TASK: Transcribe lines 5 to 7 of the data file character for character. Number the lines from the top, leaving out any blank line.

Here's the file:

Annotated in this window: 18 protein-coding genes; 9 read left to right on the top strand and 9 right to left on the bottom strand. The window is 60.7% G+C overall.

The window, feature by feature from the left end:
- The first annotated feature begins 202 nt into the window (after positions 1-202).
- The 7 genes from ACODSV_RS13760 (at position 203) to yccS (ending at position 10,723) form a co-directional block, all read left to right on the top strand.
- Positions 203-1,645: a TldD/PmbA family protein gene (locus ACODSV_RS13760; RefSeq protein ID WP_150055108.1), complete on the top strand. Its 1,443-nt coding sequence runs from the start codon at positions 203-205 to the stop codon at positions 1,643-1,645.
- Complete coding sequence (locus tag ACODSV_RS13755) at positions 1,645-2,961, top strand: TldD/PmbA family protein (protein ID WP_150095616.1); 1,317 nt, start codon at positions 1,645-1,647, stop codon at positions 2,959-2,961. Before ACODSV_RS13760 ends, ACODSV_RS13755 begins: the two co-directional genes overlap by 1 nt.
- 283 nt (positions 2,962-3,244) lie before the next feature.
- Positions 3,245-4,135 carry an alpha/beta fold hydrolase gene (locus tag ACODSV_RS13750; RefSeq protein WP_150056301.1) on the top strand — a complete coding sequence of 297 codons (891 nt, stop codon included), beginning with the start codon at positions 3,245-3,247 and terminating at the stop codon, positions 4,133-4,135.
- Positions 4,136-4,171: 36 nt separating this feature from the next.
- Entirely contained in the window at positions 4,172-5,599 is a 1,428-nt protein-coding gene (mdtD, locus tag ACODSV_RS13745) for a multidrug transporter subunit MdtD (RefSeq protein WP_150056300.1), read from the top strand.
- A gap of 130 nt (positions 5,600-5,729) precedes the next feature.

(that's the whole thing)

- Positions 203-1,645: a TldD/PmbA family protein gene (locus ACODSV_RS13760; RefSeq protein ID WP_150055108.1), complete on the top strand. Its 1,443-nt coding sequence runs from the start codon at positions 203-205 to the stop codon at positions 1,643-1,645.
- Complete coding sequence (locus tag ACODSV_RS13755) at positions 1,645-2,961, top strand: TldD/PmbA family protein (protein ID WP_150095616.1); 1,317 nt, start codon at positions 1,645-1,647, stop codon at positions 2,959-2,961. Before ACODSV_RS13760 ends, ACODSV_RS13755 begins: the two co-directional genes overlap by 1 nt.
- 283 nt (positions 2,962-3,244) lie before the next feature.